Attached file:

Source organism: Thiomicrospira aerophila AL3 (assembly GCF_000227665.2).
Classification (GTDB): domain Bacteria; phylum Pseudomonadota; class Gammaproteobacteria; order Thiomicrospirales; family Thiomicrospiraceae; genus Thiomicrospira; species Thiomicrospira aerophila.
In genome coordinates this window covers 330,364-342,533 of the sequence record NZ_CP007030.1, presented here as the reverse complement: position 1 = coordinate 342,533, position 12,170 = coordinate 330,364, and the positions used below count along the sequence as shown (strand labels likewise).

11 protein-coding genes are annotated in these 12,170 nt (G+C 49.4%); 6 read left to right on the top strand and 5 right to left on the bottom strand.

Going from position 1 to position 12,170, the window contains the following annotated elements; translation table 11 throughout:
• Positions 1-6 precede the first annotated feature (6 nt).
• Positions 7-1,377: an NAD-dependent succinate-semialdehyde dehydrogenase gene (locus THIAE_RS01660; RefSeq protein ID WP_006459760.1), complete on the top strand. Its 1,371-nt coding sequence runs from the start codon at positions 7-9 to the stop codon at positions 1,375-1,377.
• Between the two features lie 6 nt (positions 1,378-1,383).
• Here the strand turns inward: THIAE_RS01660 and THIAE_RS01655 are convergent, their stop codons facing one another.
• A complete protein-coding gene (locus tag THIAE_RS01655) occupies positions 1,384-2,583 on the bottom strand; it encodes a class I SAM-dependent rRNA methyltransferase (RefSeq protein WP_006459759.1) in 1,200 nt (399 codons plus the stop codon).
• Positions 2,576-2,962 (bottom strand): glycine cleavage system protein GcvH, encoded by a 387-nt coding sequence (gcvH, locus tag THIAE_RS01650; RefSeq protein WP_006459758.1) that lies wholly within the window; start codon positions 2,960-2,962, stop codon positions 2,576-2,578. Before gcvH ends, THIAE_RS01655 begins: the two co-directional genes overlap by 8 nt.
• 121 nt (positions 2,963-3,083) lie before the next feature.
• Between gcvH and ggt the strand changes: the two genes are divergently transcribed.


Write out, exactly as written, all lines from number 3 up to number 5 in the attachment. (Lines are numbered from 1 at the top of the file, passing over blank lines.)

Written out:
In genome coordinates this window covers 330,364-342,533 of the sequence record NZ_CP007030.1, presented here as the reverse complement: position 1 = coordinate 342,533, position 12,170 = coordinate 330,364, and the positions used below count along the sequence as shown (strand labels likewise).

11 protein-coding genes are annotated in these 12,170 nt (G+C 49.4%); 6 read left to right on the top strand and 5 right to left on the bottom strand.

Going from position 1 to position 12,170, the window contains the following annotated elements; translation table 11 throughout: